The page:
The excellent programme for Pop Art Portraits, the current exhibition at London's National Portrait Gallery, has a lot to say about the pictures hanging on the walls and the diverse source material the artists used to produce their provocative works.
Apparently they cut up magazines, copied comic books, drew trademarked cartoon characters like Minnie Mouse, reproduced covers from Time magazine, made ironic use of a cartoon Charles Atlas, painted over iconic photos of James Dean and Elvis Presley - and that's just in the first of seven rooms.
The programme describes the aesthetic experience conjured up by these transmogrified icons of high and low culture. Celebrated pop artists including Larry Poons, Robert Rauschenberg and Andy Warhol created these images by nicking the work of others, without permission, and transforming it to make statements and evoke emotions never countenanced by the original creators.
Despite this, the programme does not say a word about copyright. Can you blame the authors? A treatise on the way that copyright and trademarks were - had to be - trammelled to make these works could fill volumes.
Reading the programme, you can only assume that the curators' message about copyright is that where free expression is concerned, the rights of the creators of the original source material must take a back seat to those of the pop artists.
There is, however, another message about copyright in the National Portrait Gallery: it is implicit in the 'No Photography' signs prominently displayed throughout its rooms, including one by the entrance to the Pop Art Portraits exhibition.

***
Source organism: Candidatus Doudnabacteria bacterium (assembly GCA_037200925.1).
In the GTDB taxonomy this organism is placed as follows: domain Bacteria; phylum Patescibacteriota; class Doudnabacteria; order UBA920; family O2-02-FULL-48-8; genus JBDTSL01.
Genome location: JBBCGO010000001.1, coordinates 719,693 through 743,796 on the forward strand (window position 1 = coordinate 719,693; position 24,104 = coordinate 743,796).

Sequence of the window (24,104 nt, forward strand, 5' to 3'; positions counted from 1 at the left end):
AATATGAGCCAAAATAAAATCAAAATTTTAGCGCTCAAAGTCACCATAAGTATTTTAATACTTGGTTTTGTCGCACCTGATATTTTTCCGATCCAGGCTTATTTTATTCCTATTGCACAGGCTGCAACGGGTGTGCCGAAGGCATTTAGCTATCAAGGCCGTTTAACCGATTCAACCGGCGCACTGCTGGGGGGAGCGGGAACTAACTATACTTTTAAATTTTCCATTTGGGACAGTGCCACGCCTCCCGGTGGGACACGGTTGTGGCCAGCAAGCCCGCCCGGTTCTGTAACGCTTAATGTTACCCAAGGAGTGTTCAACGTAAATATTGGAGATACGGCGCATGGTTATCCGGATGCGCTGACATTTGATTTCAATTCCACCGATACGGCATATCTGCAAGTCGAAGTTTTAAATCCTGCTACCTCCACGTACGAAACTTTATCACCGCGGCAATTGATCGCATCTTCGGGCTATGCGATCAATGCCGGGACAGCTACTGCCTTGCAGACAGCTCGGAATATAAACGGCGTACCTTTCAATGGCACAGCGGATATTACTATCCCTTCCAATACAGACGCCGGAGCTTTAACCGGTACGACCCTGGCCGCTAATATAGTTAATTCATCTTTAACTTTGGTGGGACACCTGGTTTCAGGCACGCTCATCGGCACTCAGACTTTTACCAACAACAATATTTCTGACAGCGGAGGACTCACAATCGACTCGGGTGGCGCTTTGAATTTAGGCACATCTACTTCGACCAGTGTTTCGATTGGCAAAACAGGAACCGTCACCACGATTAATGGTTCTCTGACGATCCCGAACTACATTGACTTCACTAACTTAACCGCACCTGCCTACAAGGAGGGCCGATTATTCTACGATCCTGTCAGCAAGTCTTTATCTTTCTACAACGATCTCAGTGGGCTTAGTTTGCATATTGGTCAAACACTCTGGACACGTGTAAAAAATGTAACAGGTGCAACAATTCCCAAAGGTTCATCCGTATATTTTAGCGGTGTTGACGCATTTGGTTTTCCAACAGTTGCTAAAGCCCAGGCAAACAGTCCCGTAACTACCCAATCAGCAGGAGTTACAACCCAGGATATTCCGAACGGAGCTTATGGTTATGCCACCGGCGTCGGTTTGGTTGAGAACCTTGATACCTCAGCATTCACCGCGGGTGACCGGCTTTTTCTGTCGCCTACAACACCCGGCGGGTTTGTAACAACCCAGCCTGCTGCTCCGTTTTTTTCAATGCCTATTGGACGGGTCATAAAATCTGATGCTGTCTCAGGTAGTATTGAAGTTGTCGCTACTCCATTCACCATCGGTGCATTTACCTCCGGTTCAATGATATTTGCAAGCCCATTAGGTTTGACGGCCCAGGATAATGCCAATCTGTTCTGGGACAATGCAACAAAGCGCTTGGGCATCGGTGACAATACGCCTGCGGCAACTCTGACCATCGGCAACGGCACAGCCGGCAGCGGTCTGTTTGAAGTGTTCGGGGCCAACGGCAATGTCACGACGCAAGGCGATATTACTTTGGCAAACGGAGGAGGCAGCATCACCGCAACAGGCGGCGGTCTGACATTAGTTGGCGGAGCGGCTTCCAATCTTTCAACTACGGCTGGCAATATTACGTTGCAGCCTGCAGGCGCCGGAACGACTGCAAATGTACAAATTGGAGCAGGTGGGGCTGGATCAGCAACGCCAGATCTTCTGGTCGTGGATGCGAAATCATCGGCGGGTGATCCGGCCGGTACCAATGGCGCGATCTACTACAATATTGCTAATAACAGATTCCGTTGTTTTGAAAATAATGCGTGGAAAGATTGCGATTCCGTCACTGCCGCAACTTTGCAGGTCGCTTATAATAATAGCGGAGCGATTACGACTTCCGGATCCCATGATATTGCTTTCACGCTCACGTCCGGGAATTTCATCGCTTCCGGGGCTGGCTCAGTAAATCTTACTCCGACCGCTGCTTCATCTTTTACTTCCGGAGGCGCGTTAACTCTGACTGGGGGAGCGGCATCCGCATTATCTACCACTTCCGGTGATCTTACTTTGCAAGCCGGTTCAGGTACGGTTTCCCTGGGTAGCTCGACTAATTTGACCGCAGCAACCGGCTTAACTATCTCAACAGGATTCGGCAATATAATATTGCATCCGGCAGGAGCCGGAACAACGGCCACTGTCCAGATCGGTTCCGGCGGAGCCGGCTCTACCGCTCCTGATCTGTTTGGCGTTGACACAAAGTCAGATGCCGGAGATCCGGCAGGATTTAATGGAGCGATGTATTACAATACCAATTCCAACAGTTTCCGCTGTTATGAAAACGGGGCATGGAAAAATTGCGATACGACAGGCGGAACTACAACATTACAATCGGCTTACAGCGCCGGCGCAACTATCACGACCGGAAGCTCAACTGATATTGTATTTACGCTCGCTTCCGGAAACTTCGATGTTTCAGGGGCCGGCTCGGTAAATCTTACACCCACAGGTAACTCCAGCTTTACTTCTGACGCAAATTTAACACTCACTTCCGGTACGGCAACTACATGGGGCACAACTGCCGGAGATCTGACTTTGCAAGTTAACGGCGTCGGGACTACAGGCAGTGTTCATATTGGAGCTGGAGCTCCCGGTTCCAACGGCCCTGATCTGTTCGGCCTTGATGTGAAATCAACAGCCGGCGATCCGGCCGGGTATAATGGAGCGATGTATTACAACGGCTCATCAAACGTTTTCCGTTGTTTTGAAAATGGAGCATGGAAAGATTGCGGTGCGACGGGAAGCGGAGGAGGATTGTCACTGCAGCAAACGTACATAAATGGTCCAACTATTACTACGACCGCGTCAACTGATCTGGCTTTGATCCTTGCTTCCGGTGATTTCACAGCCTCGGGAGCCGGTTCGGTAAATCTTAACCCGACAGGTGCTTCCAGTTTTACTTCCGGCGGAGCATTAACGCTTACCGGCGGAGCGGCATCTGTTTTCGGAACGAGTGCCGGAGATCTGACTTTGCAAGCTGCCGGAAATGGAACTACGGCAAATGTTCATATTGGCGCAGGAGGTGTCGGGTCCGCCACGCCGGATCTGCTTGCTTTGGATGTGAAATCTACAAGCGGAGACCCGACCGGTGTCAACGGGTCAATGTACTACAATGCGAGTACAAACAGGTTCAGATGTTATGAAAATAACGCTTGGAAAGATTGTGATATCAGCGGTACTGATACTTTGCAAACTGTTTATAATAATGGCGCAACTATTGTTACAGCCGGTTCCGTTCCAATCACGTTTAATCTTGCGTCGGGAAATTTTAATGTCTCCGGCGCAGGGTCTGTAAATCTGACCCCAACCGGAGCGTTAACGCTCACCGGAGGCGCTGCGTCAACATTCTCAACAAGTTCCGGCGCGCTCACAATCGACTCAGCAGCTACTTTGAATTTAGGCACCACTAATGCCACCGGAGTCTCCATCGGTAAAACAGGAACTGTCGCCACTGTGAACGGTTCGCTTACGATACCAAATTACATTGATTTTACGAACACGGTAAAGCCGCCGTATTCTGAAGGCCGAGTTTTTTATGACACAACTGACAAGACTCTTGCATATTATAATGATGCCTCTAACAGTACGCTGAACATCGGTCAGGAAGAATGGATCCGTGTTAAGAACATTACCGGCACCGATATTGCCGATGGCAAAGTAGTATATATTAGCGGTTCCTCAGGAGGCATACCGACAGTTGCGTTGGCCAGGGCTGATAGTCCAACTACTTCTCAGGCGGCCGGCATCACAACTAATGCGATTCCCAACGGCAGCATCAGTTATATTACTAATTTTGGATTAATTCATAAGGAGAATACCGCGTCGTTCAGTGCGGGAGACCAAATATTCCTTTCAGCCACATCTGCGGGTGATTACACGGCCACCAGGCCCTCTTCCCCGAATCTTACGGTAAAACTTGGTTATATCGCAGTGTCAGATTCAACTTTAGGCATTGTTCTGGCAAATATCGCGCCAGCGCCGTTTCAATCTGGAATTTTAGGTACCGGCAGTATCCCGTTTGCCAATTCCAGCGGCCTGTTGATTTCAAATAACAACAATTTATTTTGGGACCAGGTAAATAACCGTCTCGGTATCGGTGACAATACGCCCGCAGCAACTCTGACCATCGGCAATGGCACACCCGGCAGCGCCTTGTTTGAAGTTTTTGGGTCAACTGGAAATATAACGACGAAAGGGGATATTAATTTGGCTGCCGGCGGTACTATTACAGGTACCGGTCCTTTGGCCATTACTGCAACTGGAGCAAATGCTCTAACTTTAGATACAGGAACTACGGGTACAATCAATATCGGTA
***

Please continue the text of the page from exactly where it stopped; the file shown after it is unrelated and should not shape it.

These signs are not intended to protect the works from the depredations of camera flashes (otherwise they would read 'No Flash Photography'). No, the ban on pictures is meant to safeguard the copyright of the works hung on the walls - a fact that every member of staff I asked instantly confirmed.
Indeed, it seems every square centimetre of the National Portrait Gallery is under some form of copyright. I wasn't even allowed to photograph the 'No Photographs' sign. A member of staff explained that the typography and layout of the signs was itself copyrighted.
If true, presumably the same rules would prevent anyone from taking any pictures in any public place - unless you could somehow contrive to get a shot of Leicester Square without any writing, logos, architectural facades or images in it. Otherwise I doubt even Warhol could have got away with it.
So what's the message of the show? Is it a celebration of remix culture, revelling in the endless possibilities opened up by appropriating and reusing images without permission?
Or is it the epitaph on the tombstone of the sweet days before the UN set up the World Intellectual Property Organization and the ensuing mania for turning everything that can be sensed and recorded into someone's property?
Does this show - paid for with public money, with some works that are themselves owned by public institutions - seek to inspire us to become 21st century pop artists, armed with cameraphones, websites and mixers, or is it supposed to inform us that our chance has passed and we'd best settle for a life as information serfs who can't even make free use of what our eyes see and our ears hear?
Perhaps, just perhaps, this is actually a Dadaist show masquerading as a pop art show. Perhaps the point is to titillate us with the delicious irony of celebrating copyright infringement while simultaneously taking the view that even the 'No Photography' sign is a form of property not to be reproduced without the permission that can never be had.
Text and image by Guardian Unlimited, UK